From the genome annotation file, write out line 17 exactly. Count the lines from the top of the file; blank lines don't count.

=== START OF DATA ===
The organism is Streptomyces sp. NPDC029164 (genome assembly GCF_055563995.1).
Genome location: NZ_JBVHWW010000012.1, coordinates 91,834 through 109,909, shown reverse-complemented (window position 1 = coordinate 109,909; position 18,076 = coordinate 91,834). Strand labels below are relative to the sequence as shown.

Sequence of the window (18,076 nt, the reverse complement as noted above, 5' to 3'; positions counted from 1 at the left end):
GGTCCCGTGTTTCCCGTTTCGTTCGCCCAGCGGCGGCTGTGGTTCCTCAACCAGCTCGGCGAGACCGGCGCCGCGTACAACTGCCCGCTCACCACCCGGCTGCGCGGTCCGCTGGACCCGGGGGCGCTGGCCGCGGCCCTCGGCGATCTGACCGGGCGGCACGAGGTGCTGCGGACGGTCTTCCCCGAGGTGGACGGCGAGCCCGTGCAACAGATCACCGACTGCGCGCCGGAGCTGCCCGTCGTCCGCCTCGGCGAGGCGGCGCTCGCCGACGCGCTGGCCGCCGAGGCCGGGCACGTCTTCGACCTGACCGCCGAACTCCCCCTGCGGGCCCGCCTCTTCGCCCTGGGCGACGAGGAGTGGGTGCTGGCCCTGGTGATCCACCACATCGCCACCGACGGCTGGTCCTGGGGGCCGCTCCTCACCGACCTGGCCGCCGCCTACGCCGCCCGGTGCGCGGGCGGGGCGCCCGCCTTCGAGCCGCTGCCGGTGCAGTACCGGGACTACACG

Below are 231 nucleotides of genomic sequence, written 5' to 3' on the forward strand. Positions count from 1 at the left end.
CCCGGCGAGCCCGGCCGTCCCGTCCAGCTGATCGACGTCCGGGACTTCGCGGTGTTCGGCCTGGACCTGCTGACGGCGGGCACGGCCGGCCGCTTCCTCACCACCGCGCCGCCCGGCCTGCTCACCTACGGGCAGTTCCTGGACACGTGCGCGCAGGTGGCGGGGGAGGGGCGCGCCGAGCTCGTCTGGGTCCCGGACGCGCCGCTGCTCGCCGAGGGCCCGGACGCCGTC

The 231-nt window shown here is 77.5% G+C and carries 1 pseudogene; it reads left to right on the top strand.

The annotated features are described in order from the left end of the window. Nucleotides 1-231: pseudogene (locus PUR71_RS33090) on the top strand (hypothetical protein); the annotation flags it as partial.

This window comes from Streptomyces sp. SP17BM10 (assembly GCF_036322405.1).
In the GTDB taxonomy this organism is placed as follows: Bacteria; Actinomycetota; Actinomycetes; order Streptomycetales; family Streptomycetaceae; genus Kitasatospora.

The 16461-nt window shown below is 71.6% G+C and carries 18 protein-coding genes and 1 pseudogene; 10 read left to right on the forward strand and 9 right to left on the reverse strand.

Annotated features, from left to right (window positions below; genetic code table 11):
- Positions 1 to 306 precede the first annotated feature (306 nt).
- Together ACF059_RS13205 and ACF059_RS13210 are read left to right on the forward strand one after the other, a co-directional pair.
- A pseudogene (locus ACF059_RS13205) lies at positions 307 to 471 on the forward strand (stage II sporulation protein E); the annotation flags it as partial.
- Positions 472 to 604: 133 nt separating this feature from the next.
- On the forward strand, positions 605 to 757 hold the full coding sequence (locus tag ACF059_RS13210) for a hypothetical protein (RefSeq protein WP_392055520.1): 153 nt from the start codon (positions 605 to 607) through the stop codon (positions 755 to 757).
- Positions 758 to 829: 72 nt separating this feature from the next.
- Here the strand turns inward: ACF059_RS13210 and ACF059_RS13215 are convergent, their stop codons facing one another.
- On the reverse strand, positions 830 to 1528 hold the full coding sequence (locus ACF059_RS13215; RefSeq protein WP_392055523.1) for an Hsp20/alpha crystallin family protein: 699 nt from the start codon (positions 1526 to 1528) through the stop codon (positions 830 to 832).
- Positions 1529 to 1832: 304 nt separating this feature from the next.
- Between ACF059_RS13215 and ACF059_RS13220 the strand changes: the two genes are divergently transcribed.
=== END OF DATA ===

- On the forward strand, positions 605 to 757 hold the full coding sequence (locus tag ACF059_RS13210) for a hypothetical protein (RefSeq protein WP_392055520.1): 153 nt from the start codon (positions 605 to 607) through the stop codon (positions 755 to 757).